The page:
Jon Stewart has spent some time on his “Daily Show” scorning Paul LePage. Yet Stewart and our governor have something important in common. They both admire Philip K. Howard’s most recent book, The Rule of Nobody: Saving America from Dead Laws and Broken Government. When I gave Paul the book last month he noted the insert on its cover containing Stewart’s warm praise without comment, and turned immediately to the index and bibliography. This is what knowledgeable “expert readers” do to form an idea about where an author is coming from. Intrigued to read that Howard, a one-time adviser to Al Gore and much admired by liberals like Stewart, had drawn from the works of Friedrich Hayek, Peter Drucker, Alexis de Tocqueville, and Adam Smith, the governor promised to read the book as soon as he finished a work on JFK he was reading at the time.
When I met Paul at the May 8 Governor’s Hill Mansion reception honoring the GOP state chairman, Rick Bennett, he was clearly delighted by Howard’s insights into governmental dysfunction. He told he found himself underlining every other sentence for emphasis until he decided that he might as well underline it all. I noticed that he lifted a line from the book for his speech to the reception audience. The Rule of Nobody repeatedly supports and amplifies the points about dysfunctional government that Paul LePage has made in public and in private meetings.
It does not follow that these men agree across the board. They may disagree on global warming, income tax abolition, renewable energy portfolios or even constitutional interpretation. It is sometimes possible to infer the writer’s views on questions peripheral to governmental effectiveness. Often it is not; and the governor’s interest is focused on the book’s central subject in any case.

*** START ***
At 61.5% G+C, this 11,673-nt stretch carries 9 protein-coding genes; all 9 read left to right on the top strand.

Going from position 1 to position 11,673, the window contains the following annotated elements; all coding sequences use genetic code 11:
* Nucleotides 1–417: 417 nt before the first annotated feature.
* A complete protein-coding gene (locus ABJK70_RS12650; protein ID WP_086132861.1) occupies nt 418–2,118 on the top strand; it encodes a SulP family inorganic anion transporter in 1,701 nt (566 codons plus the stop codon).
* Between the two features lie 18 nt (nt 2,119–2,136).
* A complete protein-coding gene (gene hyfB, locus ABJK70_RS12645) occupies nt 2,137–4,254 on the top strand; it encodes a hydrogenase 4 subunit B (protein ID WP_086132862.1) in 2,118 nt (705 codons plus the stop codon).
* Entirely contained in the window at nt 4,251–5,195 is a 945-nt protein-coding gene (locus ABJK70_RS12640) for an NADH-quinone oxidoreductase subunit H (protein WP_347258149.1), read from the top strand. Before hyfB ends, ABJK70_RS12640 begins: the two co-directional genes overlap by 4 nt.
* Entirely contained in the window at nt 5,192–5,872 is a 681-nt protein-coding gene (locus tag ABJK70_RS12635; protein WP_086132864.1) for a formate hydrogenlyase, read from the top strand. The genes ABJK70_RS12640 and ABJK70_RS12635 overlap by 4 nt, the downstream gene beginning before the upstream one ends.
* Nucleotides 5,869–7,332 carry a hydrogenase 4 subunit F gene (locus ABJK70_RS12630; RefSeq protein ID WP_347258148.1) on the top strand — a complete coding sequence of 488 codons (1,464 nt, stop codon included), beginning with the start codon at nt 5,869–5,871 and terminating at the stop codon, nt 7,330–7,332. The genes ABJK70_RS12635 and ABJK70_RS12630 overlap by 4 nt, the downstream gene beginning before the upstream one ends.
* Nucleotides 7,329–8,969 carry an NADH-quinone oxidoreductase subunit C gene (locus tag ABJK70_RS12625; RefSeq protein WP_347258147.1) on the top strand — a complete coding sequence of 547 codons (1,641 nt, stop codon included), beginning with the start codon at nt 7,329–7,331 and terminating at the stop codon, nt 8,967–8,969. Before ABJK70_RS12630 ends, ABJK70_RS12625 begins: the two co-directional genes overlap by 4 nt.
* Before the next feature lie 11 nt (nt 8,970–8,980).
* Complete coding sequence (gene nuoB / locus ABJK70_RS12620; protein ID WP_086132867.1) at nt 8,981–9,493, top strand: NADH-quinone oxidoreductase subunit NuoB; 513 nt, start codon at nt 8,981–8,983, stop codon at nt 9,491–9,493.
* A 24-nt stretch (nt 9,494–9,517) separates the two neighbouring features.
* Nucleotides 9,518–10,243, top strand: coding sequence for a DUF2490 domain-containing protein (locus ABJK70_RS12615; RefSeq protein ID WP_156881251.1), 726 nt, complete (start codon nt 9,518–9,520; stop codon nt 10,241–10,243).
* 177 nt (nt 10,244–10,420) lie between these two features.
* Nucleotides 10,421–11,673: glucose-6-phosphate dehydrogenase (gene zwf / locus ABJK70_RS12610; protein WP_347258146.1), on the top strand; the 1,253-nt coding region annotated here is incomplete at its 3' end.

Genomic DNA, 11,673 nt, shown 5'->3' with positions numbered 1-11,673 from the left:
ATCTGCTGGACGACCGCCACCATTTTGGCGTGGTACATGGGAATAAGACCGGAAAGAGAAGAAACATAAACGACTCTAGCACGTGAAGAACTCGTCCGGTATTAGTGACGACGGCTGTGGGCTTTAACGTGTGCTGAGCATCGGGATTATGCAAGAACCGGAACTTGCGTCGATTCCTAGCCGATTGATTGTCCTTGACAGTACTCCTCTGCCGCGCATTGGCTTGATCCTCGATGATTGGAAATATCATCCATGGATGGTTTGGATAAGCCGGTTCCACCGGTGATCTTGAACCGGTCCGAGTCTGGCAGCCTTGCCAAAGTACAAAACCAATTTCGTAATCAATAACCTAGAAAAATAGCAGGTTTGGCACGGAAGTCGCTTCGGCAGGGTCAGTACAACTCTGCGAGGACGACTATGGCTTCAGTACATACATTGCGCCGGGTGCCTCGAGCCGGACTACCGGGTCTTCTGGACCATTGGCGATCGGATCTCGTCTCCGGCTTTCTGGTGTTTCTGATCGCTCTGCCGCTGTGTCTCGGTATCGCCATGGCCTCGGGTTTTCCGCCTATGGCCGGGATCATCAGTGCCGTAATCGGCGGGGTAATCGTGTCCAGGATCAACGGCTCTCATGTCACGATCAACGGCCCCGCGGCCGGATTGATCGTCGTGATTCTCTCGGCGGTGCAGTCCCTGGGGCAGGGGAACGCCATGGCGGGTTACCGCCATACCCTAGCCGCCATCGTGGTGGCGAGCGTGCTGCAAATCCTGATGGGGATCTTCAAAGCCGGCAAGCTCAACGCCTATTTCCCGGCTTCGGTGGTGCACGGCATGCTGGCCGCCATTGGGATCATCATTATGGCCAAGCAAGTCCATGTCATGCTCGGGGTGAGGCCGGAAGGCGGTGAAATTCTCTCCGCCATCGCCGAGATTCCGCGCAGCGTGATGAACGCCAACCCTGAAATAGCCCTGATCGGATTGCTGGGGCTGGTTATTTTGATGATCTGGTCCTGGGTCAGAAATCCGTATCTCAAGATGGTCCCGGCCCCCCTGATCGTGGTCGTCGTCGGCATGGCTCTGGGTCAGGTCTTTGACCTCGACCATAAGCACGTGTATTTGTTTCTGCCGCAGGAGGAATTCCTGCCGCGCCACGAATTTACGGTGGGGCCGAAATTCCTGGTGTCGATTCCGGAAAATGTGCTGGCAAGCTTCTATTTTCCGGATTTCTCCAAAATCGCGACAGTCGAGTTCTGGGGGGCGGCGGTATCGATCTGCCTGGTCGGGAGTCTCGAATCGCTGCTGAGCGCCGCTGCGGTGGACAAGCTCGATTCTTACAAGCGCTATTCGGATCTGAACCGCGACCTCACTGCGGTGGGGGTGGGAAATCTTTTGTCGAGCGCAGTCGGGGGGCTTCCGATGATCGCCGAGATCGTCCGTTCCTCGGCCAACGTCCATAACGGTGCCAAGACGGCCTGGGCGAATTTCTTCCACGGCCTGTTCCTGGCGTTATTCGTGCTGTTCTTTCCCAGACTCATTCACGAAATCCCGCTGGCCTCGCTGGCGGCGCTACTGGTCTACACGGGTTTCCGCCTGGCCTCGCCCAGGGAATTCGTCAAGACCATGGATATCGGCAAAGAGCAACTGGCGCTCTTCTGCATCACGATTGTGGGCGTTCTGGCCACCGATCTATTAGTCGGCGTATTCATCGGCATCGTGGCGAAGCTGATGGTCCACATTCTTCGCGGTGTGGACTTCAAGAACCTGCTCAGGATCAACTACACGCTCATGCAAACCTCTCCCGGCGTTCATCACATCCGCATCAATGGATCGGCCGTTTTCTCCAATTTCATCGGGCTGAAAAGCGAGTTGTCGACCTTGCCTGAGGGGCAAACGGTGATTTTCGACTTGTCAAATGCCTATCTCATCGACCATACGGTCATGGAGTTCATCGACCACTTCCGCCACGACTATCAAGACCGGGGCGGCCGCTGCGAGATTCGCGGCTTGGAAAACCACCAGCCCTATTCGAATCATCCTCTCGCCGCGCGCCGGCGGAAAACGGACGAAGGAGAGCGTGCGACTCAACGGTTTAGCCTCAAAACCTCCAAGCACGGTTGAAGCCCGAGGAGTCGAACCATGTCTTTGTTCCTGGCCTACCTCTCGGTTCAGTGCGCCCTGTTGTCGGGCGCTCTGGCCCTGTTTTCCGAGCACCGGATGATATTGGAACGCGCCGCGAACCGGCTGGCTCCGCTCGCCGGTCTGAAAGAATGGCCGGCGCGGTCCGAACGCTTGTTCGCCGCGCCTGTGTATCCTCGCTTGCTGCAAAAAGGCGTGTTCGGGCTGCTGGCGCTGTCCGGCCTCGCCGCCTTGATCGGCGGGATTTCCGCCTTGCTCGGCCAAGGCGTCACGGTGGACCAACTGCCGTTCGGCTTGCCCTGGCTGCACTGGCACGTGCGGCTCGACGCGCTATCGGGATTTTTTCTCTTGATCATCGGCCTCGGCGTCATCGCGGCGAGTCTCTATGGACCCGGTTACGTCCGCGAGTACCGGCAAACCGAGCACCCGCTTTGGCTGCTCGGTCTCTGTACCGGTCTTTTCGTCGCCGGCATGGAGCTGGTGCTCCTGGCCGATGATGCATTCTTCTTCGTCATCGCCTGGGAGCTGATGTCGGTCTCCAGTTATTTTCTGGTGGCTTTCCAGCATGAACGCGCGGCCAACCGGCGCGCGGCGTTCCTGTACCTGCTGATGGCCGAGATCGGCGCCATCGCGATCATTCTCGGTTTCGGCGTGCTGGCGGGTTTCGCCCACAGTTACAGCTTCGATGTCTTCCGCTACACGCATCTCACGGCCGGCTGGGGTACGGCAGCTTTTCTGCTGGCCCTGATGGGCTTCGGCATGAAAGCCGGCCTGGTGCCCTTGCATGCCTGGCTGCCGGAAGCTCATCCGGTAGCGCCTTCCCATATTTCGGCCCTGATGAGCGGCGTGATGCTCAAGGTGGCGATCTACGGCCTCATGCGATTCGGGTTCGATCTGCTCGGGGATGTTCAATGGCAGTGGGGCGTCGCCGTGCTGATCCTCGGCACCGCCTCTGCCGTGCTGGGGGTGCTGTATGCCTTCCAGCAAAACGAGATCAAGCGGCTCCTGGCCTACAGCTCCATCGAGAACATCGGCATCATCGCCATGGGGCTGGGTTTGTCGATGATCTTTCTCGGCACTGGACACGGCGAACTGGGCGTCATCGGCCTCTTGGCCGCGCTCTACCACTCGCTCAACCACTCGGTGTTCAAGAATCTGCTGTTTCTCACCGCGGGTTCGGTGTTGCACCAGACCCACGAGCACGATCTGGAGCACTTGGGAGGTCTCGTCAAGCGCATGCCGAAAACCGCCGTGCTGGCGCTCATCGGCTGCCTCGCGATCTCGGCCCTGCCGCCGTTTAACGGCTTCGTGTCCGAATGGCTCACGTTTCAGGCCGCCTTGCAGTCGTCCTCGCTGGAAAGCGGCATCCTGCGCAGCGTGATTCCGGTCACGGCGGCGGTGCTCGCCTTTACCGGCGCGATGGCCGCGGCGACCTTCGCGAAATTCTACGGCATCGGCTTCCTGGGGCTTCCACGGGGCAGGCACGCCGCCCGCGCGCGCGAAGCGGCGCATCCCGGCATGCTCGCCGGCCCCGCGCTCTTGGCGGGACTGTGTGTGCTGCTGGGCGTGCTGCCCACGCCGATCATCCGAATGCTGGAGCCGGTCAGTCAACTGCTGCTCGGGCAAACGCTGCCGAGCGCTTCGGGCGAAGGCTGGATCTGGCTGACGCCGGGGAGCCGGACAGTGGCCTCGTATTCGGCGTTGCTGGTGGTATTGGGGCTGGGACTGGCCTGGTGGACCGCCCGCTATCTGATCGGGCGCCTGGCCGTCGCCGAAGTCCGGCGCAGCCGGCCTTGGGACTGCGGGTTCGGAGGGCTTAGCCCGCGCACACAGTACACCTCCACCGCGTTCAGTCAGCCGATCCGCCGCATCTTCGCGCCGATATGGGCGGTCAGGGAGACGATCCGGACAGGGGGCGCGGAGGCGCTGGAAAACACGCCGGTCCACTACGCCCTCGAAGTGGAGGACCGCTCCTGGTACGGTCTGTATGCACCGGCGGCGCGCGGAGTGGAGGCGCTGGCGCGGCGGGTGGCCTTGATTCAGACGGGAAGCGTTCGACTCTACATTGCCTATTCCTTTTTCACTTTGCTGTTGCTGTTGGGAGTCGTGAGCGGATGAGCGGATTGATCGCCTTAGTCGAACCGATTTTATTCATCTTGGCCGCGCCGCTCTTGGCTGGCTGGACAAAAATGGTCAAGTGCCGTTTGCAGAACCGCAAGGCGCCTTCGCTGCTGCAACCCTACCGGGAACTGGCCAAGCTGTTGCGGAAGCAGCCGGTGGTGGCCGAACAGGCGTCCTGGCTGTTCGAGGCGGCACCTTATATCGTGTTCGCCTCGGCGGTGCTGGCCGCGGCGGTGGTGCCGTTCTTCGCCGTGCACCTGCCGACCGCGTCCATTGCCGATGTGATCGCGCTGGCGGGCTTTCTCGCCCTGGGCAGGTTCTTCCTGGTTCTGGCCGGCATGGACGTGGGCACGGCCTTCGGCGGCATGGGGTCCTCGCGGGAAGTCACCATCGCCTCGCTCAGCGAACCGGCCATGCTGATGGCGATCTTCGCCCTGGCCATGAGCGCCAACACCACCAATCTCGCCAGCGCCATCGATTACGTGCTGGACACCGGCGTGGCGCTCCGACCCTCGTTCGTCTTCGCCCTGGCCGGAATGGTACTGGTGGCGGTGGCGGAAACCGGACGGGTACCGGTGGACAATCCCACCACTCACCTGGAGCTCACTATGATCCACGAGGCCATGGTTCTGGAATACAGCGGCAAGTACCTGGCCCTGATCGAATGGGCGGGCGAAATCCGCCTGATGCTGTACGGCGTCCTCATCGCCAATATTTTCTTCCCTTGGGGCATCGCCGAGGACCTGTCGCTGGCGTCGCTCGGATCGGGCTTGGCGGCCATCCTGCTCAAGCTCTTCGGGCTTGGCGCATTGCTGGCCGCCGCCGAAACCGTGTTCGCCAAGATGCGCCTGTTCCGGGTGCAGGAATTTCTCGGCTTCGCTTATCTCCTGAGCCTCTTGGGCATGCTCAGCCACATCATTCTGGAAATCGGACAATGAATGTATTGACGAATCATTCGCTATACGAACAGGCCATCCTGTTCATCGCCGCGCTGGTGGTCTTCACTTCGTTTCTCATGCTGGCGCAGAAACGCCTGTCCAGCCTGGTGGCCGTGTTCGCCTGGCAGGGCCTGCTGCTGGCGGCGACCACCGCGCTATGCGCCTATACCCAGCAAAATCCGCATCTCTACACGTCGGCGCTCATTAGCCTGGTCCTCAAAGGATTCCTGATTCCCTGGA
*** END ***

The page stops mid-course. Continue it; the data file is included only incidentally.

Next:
This was no surprise to me. The longest private conversation I have had with the man, was on a drive from Waterville to Bangor and back before he announced his intention to run. His conversation was focused on the means and methods of achieving organizational efficiency. We spoke very little about philosophy or “ideology.” His supporters make much of Paul’s experiences as a businessman, but often glide over the specifics. It’s important that a large part of his career was as a “turn-around” specialist, as a consultant who job it was to convert declining, low-profit, or no-profit concerns into viable enterprises. Clearing out inefficiencies was always critical to those tasks.
There’s a philosophical, as opposed to managerial principle influencing Paul LePage’s intense interest in improving governmental performance. His genuine sympathy for the ordinary taxpayer reinforces his anger at the sight of every dollar dribbled away because of cumbersome, irresponsible, and futile operations that infect bureaucratic and legislative operations. The Rule of Nobody interests him because of the light it sheds on the systemic problems afflicting American government and American politics.
No one who has surveyed Paul’s personal library could be surprised to learn that he’s ready to learn from reading books by authors with strong liberal credentials. His shelves contain a fair representation of books by liberal authors. He resembles Mr. Howard in this: his interests are not fenced by ideological boundaries. People who are genuinely interested to discover why our governor remained unsatisfied with the moderate regulatory reforms passed in his first year will find an explanation in Howard’s book.